Sunday, July 15, 2007

Silhouette Photography

What is a Silhouette?
A silhouette is a classic and dramatic photographic technique. By isolating the outline of a subject while eliminating detail, a silhouette places tremendous emphasis on shape and contrast. It's not only popular for portrait photography, but also landscapes and nature photography. While traditional SLR cameras made the process of creating a silhouetted shot a matter of manual exposure adjustment, the automatic nature of digital cameras makes achieving this effect more difficult. However, it's not impossible to shoot silhouettes with your digital camera if you follow a few simple guidelines.

In photography, a silhouette is defined as an outline that appears dark against a light background. More specifically, it is where your subject is seen as a black shape without detail against a brighter background. This is an artistic outcome that many photographers like to perfect. This effect can be achieved with any kind of bright light source, but of course the most commonly used is the sun around sunrise or sunset. The backlighting from the sun shadows everything towards you and produces this effect.

Silhouette Techniques
When you are getting ready to take your silhouette pictures, there are a couple things to keep in mind. These tips work for both digital and film photography. Make sure you never point the lens directly at the sun. If there is too much light, the light will fall on your object. If there is not enough light, your background will become gray. The main key to silhouette lighting is having your background lighter than your object, but this can be done in more ways then one. Many photographers focus on a certain time of day, where their subject is, what kind of weather there is, and where the sun positioned in the frame. See above image...

Other Options

There are quite a few more options to tweak your camera to get a silhouette just right, but they depend of the capacity of your camera. Some cameras offer a specific picture mode that adjusts your camera to take a silhouette. Others offer manual control over your exposure system that can help get the right shot. When setting these manual controls, keep in mind that a good silhouette comes from a fast shutter speed, a slower aperture, negative exposure compensation, and a higher film speed. It's hard to recommend exact settings for the wide range of scenes you'll find yourself in when shooting silhouettes, but take advantage of every feature your camera has and find out which setting works best for you.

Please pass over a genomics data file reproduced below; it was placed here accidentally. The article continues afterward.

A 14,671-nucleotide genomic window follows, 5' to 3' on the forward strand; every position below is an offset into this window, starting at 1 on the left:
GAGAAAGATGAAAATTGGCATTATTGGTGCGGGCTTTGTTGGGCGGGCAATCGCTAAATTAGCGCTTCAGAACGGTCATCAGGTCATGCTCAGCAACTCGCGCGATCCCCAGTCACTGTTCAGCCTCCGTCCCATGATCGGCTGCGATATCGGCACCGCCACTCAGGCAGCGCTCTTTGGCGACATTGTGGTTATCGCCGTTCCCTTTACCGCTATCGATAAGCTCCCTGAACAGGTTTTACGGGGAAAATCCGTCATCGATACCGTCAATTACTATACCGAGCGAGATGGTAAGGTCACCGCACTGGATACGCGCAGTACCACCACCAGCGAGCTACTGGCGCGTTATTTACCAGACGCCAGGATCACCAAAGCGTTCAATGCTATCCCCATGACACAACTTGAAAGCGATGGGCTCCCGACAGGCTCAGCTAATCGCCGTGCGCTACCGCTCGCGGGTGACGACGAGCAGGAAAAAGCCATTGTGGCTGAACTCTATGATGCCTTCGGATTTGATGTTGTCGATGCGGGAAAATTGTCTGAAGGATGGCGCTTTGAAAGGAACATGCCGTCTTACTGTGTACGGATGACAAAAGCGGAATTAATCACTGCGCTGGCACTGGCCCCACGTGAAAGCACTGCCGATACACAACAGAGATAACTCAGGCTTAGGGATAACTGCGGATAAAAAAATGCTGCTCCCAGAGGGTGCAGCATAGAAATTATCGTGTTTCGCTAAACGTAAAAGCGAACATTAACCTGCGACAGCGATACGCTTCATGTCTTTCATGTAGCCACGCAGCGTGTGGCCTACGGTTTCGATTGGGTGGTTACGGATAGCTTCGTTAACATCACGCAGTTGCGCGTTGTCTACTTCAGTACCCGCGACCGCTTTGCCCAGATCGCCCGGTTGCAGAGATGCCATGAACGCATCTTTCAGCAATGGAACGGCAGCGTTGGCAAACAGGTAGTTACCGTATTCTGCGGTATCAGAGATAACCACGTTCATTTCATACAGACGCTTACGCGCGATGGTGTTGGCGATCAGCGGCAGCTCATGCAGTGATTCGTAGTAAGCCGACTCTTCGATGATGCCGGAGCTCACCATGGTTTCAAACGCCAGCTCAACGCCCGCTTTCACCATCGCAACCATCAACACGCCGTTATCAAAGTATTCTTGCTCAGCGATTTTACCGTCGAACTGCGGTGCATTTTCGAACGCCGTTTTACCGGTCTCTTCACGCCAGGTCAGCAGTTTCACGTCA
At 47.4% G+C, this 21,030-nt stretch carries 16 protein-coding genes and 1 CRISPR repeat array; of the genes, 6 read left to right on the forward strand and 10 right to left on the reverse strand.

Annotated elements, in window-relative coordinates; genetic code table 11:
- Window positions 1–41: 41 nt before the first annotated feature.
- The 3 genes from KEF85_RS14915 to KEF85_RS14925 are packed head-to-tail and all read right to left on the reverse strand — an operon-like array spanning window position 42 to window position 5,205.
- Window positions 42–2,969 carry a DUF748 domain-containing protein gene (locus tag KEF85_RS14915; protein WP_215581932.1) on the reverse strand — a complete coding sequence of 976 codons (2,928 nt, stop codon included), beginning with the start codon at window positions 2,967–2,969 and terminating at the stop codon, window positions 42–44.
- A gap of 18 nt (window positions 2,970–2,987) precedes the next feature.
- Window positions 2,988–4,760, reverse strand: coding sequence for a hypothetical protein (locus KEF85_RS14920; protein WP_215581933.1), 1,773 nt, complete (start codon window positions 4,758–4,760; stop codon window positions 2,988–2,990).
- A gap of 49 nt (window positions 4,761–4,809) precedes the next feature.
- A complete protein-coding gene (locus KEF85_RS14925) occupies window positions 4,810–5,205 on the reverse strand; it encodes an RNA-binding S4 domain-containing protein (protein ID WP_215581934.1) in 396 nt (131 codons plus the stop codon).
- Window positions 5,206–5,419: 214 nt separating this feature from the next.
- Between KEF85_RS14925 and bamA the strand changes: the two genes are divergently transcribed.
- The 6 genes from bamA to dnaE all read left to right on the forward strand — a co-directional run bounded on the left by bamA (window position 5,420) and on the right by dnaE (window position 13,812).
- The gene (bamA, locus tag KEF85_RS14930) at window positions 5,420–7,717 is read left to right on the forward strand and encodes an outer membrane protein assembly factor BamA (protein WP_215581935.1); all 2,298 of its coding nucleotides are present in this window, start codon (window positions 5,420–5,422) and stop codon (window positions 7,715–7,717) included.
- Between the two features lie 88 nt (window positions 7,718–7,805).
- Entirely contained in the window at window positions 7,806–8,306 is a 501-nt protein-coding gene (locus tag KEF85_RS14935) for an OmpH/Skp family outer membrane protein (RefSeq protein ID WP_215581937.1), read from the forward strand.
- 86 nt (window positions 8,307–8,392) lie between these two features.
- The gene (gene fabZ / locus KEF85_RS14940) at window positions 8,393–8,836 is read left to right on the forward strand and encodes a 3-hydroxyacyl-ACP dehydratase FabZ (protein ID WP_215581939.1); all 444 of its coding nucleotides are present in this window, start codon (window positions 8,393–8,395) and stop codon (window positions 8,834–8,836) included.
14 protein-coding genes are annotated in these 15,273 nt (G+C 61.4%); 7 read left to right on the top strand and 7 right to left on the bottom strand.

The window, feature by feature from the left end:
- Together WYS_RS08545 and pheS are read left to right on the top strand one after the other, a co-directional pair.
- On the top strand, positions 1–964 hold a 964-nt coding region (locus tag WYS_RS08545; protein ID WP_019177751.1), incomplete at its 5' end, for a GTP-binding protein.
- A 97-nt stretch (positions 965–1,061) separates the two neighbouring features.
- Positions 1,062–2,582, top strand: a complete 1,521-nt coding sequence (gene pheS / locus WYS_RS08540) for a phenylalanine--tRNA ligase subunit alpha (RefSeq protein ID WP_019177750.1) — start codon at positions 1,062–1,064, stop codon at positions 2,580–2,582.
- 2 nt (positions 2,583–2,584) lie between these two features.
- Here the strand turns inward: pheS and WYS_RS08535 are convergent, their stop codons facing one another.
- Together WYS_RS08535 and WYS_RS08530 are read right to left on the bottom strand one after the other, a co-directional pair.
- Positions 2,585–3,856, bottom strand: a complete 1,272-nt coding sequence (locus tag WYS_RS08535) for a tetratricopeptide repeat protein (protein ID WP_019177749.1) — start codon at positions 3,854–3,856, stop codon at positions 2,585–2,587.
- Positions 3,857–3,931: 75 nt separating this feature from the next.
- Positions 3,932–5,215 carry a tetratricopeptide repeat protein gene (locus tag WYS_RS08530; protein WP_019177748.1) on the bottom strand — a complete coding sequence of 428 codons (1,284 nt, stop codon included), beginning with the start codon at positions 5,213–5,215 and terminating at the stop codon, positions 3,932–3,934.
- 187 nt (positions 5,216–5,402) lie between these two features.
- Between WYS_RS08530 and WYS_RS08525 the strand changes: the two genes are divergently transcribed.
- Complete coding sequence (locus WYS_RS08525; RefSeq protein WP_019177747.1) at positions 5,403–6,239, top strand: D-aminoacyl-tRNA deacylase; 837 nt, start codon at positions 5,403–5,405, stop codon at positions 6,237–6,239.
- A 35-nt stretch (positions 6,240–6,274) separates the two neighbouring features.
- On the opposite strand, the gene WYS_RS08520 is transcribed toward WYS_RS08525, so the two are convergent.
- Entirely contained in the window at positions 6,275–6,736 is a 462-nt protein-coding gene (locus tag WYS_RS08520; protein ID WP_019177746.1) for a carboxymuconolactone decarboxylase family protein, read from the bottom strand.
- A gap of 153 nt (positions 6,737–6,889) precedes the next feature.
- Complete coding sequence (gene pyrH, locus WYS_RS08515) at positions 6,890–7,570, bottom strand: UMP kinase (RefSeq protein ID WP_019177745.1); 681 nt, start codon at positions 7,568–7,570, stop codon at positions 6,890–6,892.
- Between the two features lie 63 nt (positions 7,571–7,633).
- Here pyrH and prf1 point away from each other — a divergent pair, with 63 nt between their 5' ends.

Silhouette Shooting Style
It's digital, so shoot away! Take as many shots as you have memory to give you the widest range of shots to choose from. Experiment with different exposure settings -- you can always check the EXIF data later to see what the settings were when you captured that perfect silhouette. Try changing your point of view or rearranging your subject to emphasize the most identifiable features. Remember that your LCD preview screen is your best friend in situations like these -- no more waiting until your film gets processed to see your results. This digital camera standard feature is the best way to make sure you got the correct shot while you're still at the scene. And, as always, it's a good idea to use a tripod to minimize camera vibrations and ensure that your subject's edges are distinct.

True to form

The use of silhouettes is a great technique for creating mood and emphasizing line. Hopefully, this article has shown you that shooting silhouettes doesn't have to be difficult. By playing a few tricks on your camera, you can create stunning silhouettes of your own.

But all of these, keep in mind the number one Rule in Photography, "the Rule of Third"...

What is The Rule of Third?

The Rule of Thirds is a guideline that photographers use to help them compose, center and frame their photographs. According to the rule of thirds, a frame can be divided into nine equal sections by dividing the space with two horizontal lines and two vertical lines. Framing the center, the lines will produce four corners points, known as “power points” .

A photographer should then orient the central focus of his picture at or in the middle of any of these four power points. The effect of the resulting picture will change depending on where the subject is placed. If the subject is located at one of the top corners, the image will take on a stronger, more imposing tone. Conversely, an image centering on either of the bottom two power points will appear more demure, mysterious and secretive.

The image can also be located in the direct center of all four power points. If this is the case, the final picture will appear more balanced and direct.

By applying and manipulating the rule of thirds, a photographer can make his photos more artistic, adding a remarkable degree of dynamism and dimension.


rieaane said...

great post, i like silhouette photographs and this will help me a lot. Your third pic is a masterpiece!

Quincy John said...

ha3 yeah! i love both styles.

silhouette and rule of the third are simple great photography strategies for me.

I often use them.

Sadly, i don't have my own digi SLR yet!! waaaaa! mama!!


enjoyed the post.

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